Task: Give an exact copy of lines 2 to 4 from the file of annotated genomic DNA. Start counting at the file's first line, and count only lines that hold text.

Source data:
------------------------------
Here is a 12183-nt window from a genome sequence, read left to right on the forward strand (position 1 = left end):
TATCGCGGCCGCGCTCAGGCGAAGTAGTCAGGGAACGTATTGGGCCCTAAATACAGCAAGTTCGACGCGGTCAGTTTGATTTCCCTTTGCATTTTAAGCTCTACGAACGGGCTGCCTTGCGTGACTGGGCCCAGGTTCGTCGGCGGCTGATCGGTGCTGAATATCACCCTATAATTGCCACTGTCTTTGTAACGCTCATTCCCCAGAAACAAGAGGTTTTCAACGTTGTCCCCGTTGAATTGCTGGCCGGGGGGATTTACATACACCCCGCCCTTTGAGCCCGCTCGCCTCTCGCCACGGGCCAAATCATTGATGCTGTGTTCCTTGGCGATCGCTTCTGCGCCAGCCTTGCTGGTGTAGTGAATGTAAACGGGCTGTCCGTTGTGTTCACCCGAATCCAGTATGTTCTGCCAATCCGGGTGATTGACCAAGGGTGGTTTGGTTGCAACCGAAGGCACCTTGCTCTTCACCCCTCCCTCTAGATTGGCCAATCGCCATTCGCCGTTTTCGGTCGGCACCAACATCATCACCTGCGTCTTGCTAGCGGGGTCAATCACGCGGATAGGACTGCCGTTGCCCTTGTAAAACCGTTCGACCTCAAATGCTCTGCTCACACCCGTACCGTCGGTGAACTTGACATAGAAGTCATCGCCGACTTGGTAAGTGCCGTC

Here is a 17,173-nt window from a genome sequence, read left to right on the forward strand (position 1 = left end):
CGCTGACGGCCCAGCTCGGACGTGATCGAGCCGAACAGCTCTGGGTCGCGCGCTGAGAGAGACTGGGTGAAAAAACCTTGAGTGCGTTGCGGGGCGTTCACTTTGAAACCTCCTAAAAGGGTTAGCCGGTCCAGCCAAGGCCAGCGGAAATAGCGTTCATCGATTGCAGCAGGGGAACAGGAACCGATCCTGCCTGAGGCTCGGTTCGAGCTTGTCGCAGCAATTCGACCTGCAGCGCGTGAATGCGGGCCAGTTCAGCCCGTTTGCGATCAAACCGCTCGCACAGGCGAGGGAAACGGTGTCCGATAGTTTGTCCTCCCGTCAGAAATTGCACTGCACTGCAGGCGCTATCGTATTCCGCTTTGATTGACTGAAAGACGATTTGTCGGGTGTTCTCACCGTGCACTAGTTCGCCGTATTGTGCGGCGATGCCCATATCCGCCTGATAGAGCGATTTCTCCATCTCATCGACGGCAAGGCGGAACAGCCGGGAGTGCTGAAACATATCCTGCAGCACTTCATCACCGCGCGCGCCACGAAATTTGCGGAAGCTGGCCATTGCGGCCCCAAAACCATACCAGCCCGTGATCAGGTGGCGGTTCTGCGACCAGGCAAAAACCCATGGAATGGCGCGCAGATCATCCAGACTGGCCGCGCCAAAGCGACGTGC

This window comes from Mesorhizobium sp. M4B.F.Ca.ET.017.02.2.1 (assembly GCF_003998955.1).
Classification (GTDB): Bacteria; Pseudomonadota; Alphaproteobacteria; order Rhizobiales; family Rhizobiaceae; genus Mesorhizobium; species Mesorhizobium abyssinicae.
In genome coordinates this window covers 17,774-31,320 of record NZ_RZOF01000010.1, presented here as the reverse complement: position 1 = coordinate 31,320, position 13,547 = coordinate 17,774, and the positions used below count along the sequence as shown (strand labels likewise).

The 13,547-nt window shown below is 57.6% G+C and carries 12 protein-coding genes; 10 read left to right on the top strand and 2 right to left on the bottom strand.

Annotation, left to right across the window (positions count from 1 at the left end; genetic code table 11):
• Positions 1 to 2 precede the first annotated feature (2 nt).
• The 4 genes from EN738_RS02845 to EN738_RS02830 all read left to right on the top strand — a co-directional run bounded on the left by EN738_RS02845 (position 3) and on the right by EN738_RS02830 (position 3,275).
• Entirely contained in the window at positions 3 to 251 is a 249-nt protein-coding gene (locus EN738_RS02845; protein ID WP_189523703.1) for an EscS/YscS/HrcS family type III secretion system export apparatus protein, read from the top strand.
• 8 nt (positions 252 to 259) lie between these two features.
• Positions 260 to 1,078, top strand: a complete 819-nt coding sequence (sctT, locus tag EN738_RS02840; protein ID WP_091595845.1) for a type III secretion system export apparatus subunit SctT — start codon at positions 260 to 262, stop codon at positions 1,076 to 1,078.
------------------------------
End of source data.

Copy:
TATCGCGGCCGCGCTCAGGCGAAGTAGTCAGGGAACGTATTGGGCCCTAAATACAGCAAGTTCGACGCGGTCAGTTTGATTTCCCTTTGCATTTTAAGCTCTACGAACGGGCTGCCTTGCGTGACTGGGCCCAGGTTCGTCGGCGGCTGATCGGTGCTGAATATCACCCTATAATTGCCACTGTCTTTGTAACGCTCATTCCCCAGAAACAAGAGGTTTTCAACGTTGTCCCCGTTGAATTGCTGGCCGGGGGGATTTACATACACCCCGCCCTTTGAGCCCGCTCGCCTCTCGCCACGGGCCAAATCATTGATGCTGTGTTCCTTGGCGATCGCTTCTGCGCCAGCCTTGCTGGTGTAGTGAATGTAAACGGGCTGTCCGTTGTGTTCACCCGAATCCAGTATGTTCTGCCAATCCGGGTGATTGACCAAGGGTGGTTTGGTTGCAACCGAAGGCACCTTGCTCTTCACCCCTCCCTCTAGATTGGCCAATCGCCATTCGCCGTTTTCGGTCGGCACCAACATCATCACCTGCGTCTTGCTAGCGGGGTCAATCACGCGGATAGGACTGCCGTTGCCCTTGTAAAACCGTTCGACCTCAAATGCTCTGCTCACACCCGTACCGTCGGTGAACTTGACATAGAAGTCATCGCCGACTTGGTAAGTGCCGTC

Here is a 17,173-nt window from a genome sequence, read left to right on the forward strand (position 1 = left end):
CGCTGACGGCCCAGCTCGGACGTGATCGAGCCGAACAGCTCTGGGTCGCGCGCTGAGAGAGACTGGGTGAAAAAACCTTGAGTGCGTTGCGGGGCGTTCACTTTGAAACCTCCTAAAAGGGTTAGCCGGTCCAGCCAAGGCCAGCGGAAATAGCGTTCATCGATTGCAGCAGGGGAACAGGAACCGATCCTGCCTGAGGCTCGGTTCGAGCTTGTCGCAGCAATTCGACCTGCAGCGCGTGAATGCGGGCCAGTTCAGCCCGTTTGCGATCAAACCGCTCGCACAGGCGAGGGAAACGGTGTCCGATAGTTTGTCCTCCCGTCAGAAATTGCACTGCACTGCAGGCGCTATCGTATTCCGCTTTGATTGACTGAAAGACGATTTGTCGGGTGTTCTCACCGTGCACTAGTTCGCCGTATTGTGCGGCGATGCCCATATCCGCCTGATAGAGCGATTTCTCCATCTCATCGACGGCAAGGCGGAACAGCCGGGAGTGCTGAAACATATCCTGCAGCACTTCATCACCGCGCGCGCCACGAAATTTGCGGAAGCTGGCCATTGCGGCCCCAAAACCATACCAGCCCGTGATCAGGTGGCGGTTCTGCGACCAGGCAAAAACCCATGGAATGGCGCGCAGATCATCCAGACTGGCCGCGCCAAAGCGACGTGC